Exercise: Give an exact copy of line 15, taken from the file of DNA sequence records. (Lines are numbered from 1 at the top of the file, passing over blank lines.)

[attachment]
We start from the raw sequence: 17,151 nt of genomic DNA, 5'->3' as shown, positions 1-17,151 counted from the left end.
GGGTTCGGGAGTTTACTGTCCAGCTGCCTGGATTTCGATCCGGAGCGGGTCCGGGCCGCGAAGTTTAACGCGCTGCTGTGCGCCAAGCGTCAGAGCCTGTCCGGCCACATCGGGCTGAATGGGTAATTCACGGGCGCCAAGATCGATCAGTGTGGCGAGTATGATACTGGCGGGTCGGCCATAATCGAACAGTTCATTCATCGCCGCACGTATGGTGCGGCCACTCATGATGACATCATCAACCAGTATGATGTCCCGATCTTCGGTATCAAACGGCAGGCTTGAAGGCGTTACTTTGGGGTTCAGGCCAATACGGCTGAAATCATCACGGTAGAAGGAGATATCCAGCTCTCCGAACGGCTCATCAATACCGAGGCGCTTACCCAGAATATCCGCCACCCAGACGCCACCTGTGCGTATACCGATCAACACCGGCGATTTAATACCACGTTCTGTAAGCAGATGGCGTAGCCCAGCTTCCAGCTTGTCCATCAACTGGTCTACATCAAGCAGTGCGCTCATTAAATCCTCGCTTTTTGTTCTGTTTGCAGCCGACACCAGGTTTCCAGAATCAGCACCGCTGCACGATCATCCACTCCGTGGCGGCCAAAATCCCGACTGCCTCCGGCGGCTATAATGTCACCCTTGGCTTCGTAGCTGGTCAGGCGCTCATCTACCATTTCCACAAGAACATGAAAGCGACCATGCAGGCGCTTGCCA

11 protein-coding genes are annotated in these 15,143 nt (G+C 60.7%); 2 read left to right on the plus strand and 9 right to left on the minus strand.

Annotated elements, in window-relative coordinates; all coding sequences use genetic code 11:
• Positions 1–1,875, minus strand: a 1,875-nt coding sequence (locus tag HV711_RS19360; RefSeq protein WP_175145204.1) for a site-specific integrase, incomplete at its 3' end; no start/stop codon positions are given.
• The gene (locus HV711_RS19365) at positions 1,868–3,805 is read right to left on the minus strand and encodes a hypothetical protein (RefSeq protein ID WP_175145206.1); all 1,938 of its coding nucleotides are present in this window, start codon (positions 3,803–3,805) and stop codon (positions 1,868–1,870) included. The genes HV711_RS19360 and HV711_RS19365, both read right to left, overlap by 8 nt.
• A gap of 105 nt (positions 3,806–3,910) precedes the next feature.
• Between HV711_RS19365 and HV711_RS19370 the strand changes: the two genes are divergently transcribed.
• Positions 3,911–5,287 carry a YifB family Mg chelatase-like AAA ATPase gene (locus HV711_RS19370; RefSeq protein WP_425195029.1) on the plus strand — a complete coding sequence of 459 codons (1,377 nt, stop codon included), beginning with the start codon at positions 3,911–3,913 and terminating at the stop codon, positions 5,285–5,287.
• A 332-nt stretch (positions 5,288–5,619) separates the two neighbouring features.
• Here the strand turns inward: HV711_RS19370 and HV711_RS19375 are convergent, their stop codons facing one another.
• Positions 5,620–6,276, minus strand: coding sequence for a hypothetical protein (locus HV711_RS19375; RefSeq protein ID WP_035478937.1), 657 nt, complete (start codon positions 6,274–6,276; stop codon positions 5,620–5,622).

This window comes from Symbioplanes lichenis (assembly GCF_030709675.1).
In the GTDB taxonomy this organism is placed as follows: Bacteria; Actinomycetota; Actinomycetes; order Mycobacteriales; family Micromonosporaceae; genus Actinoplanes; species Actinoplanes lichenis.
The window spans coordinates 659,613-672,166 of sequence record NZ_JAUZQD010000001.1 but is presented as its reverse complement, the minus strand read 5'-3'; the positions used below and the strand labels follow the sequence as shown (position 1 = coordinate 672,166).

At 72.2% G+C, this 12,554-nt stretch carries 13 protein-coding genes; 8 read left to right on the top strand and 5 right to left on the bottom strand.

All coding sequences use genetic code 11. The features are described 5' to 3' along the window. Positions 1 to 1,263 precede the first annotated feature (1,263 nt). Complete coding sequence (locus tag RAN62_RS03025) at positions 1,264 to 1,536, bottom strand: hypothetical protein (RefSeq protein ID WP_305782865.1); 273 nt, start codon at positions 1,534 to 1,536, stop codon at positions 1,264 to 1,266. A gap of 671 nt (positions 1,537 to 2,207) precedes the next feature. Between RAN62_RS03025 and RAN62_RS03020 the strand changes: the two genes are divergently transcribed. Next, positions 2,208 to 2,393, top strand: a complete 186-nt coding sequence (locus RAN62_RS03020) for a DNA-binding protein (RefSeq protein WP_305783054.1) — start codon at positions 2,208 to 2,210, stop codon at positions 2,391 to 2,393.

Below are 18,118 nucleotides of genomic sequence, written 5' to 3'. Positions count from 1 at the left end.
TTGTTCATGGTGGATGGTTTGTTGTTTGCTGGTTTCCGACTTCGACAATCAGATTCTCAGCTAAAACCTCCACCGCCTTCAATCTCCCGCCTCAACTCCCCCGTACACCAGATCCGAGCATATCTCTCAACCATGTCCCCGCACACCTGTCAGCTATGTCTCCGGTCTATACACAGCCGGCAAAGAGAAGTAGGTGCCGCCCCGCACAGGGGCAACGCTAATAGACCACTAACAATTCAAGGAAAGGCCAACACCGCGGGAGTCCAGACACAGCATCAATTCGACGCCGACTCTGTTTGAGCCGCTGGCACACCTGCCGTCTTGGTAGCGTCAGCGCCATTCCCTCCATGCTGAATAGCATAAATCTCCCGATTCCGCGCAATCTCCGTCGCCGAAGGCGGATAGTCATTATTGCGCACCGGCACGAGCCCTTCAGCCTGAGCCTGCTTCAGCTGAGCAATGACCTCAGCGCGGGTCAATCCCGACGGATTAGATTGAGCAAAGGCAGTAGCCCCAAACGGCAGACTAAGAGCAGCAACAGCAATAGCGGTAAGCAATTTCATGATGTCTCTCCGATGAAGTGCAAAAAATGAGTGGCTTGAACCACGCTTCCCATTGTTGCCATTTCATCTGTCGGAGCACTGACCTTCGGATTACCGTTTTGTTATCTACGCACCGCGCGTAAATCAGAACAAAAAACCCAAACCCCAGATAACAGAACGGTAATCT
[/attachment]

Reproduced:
The window spans coordinates 659,613-672,166 of sequence record NZ_JAUZQD010000001.1 but is presented as its reverse complement, the minus strand read 5'-3'; the positions used below and the strand labels follow the sequence as shown (position 1 = coordinate 672,166).